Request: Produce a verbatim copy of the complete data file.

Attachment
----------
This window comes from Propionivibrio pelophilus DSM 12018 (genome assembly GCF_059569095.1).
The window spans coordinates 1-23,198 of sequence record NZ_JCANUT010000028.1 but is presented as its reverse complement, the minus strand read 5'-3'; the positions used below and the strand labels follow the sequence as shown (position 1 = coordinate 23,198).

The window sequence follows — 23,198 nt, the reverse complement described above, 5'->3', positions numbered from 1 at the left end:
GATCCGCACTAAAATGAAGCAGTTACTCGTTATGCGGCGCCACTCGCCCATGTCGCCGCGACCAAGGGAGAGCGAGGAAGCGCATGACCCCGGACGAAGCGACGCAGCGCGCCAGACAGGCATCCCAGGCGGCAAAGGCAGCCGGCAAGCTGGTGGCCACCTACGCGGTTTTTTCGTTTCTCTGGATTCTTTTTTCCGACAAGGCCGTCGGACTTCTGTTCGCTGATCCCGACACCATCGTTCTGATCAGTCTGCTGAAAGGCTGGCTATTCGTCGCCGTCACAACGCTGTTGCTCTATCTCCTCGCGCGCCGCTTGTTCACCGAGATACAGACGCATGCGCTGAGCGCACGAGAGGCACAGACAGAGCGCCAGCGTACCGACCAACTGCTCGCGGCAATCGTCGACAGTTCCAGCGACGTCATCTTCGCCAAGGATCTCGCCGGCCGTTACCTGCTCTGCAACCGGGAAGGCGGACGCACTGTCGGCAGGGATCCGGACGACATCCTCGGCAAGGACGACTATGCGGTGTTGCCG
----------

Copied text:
This window comes from Propionivibrio pelophilus DSM 12018 (genome assembly GCF_059569095.1).
The window spans coordinates 1-23,198 of sequence record NZ_JCANUT010000028.1 but is presented as its reverse complement, the minus strand read 5'-3'; the positions used below and the strand labels follow the sequence as shown (position 1 = coordinate 23,198).

The window sequence follows — 23,198 nt, the reverse complement described above, 5'->3', positions numbered from 1 at the left end:
GATCCGCACTAAAATGAAGCAGTTACTCGTTATGCGGCGCCACTCGCCCATGTCGCCGCGACCAAGGGAGAGCGAGGAAGCGCATGACCCCGGACGAAGCGACGCAGCGCGCCAGACAGGCATCCCAGGCGGCAAAGGCAGCCGGCAAGCTGGTGGCCACCTACGCGGTTTTTTCGTTTCTCTGGATTCTTTTTTCCGACAAGGCCGTCGGACTTCTGTTCGCTGATCCCGACACCATCGTTCTGATCAGTCTGCTGAAAGGCTGGCTATTCGTCGCCGTCACAACGCTGTTGCTCTATCTCCTCGCGCGCCGCTTGTTCACCGAGATACAGACGCATGCGCTGAGCGCACGAGAGGCACAGACAGAGCGCCAGCGTACCGACCAACTGCTCGCGGCAATCGTCGACAGTTCCAGCGACGTCATCTTCGCCAAGGATCTCGCCGGCCGTTACCTGCTCTGCAACCGGGAAGGCGGACGCACTGTCGGCAGGGATCCGGACGACATCCTCGGCAAGGACGACTATGCGGTGTTGCCG